2) What kind of role can we play as designers and researchers in reimagining urban life? How can we produce new inspiring solutions able to propose alternative models of living, with focus on biodiversity in urban areas?
Designers have a uniquely important role to play in the transition of human civilization from a culture of linear consumption and exploitation to a culture of stewardship and regeneration. Listening to and learning from nature will be key, as we begin to weave old and new technologies and create planet positive feedback loops and incentives. Just as important will be listening to and learning from local communities, empowering citizens to co-design public places, and providing educational opportunities. Designers and researchers have a responsibility to not just seek out problems, but to world-build elegant solutions that expand the boundary of system inputs and outflows to create closed loops with zero waste and limited external energy and resource requirements. Human habitation will best support biodiversity when we limit our settlements, industry, and our agricultural land use to clearly defined boundaries, conserving wild interconnected corridors of nature between them.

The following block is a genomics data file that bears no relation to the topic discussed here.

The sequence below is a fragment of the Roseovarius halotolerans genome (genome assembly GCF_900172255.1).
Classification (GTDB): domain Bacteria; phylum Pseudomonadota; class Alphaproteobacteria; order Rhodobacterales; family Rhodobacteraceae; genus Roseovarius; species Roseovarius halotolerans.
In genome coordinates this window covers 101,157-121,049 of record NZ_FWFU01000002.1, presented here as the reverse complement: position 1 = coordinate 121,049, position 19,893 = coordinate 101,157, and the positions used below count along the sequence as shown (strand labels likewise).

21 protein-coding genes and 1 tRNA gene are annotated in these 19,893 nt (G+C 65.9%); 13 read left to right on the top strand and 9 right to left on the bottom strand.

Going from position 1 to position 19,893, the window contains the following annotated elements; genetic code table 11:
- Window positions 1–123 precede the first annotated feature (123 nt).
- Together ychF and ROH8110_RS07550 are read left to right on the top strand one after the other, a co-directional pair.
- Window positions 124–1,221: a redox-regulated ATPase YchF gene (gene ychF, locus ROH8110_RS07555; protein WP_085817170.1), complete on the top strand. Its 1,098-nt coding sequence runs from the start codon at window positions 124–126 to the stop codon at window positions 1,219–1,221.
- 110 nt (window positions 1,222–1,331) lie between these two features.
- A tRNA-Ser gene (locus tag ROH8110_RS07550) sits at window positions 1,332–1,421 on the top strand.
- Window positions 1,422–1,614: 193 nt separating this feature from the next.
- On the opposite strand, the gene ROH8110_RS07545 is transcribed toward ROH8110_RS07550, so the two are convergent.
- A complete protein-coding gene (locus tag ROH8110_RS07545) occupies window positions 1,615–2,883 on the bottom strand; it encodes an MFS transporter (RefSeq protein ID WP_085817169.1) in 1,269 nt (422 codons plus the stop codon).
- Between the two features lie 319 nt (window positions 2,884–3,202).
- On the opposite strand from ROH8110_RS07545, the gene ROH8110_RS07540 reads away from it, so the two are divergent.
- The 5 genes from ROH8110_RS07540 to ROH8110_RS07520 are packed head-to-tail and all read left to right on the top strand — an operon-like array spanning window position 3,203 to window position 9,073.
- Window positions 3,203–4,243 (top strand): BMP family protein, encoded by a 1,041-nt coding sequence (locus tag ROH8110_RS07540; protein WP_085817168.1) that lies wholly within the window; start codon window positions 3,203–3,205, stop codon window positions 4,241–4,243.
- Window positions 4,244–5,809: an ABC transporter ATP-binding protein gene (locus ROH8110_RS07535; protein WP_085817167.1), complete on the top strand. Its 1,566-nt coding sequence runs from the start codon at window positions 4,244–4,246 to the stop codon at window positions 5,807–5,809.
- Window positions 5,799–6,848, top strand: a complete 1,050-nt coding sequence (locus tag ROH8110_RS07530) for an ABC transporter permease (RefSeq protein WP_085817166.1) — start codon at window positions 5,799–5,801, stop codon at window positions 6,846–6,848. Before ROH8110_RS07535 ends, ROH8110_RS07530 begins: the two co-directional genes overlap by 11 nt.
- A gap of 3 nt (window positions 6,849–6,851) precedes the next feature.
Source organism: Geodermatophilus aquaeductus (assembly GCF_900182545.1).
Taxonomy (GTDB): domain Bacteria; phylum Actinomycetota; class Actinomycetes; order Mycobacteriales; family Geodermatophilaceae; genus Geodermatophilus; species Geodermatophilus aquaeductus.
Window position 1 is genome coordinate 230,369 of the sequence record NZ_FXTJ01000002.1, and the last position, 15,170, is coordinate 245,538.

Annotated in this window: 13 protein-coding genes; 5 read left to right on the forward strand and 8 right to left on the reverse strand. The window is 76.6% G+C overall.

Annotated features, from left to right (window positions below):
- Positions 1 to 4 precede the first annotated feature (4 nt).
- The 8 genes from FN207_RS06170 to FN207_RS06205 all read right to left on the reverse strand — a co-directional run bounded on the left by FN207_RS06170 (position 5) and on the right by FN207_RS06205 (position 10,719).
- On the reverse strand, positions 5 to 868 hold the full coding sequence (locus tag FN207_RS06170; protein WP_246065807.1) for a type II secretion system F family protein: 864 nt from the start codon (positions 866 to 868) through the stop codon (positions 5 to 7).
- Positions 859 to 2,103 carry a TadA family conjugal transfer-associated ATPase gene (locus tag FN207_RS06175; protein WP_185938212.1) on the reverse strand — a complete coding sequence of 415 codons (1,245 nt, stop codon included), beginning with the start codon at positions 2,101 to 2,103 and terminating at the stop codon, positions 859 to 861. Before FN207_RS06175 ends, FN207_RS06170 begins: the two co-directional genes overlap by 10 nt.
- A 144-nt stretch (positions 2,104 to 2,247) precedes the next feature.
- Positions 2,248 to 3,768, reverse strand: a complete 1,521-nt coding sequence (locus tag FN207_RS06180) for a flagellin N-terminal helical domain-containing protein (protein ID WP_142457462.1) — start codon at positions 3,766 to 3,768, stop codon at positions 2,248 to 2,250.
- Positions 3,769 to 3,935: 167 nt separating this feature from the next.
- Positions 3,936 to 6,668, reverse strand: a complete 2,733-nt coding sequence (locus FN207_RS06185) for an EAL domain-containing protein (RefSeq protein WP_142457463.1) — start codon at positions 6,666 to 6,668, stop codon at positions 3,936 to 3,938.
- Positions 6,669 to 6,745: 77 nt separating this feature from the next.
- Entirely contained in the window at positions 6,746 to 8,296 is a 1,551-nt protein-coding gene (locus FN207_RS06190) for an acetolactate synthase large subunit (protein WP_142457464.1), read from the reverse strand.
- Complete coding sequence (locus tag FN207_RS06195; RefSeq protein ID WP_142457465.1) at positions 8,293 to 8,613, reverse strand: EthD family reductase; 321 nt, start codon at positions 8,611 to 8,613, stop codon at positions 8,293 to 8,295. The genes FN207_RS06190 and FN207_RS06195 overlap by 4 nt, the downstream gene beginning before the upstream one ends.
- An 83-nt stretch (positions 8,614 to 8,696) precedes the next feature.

3) WWF has often referred to Rome as the European Capital of Biodiversity also thanks to the fact that the city evolved around classical principles of balance between nature and civilization. How can this balance be rediscovered in the context of today? When empowering biodiversity, how can we turn a city famous for its past, into a model for tomorrow?